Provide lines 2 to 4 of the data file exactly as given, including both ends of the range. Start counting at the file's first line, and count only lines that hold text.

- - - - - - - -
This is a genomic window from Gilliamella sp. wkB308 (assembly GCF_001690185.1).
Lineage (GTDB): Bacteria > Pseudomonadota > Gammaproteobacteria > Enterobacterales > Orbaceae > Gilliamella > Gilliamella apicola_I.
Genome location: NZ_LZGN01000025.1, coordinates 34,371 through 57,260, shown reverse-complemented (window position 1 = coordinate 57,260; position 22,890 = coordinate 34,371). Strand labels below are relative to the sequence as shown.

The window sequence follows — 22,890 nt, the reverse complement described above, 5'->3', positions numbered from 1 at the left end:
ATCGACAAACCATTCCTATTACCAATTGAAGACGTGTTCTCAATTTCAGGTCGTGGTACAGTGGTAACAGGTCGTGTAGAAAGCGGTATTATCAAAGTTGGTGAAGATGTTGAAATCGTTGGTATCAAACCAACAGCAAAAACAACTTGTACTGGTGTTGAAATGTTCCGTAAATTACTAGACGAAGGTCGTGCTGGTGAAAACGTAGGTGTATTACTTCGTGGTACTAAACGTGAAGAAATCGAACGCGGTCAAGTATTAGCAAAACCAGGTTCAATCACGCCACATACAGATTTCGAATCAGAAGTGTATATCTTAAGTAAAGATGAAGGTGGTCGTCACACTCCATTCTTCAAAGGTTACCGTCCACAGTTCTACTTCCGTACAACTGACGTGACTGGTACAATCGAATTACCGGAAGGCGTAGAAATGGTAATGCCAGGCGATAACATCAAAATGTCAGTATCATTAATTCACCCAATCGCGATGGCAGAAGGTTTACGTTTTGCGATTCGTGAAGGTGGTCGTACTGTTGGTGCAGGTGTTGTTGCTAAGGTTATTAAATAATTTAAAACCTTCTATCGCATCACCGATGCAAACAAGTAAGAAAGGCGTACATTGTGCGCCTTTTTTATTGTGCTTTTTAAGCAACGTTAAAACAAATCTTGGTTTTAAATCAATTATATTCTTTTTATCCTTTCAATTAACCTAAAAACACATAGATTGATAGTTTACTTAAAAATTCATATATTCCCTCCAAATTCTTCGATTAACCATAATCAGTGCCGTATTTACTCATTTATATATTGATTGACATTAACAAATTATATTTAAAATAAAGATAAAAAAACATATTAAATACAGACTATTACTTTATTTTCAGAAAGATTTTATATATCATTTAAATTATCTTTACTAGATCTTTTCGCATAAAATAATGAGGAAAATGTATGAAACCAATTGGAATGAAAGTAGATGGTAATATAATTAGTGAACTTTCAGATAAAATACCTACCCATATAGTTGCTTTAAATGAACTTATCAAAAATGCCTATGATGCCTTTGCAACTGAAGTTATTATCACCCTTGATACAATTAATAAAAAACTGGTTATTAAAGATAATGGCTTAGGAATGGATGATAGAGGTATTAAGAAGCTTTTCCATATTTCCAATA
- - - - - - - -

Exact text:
Lineage (GTDB): Bacteria > Pseudomonadota > Gammaproteobacteria > Enterobacterales > Orbaceae > Gilliamella > Gilliamella apicola_I.
Genome location: NZ_LZGN01000025.1, coordinates 34,371 through 57,260, shown reverse-complemented (window position 1 = coordinate 57,260; position 22,890 = coordinate 34,371). Strand labels below are relative to the sequence as shown.

The window sequence follows — 22,890 nt, the reverse complement described above, 5'->3', positions numbered from 1 at the left end: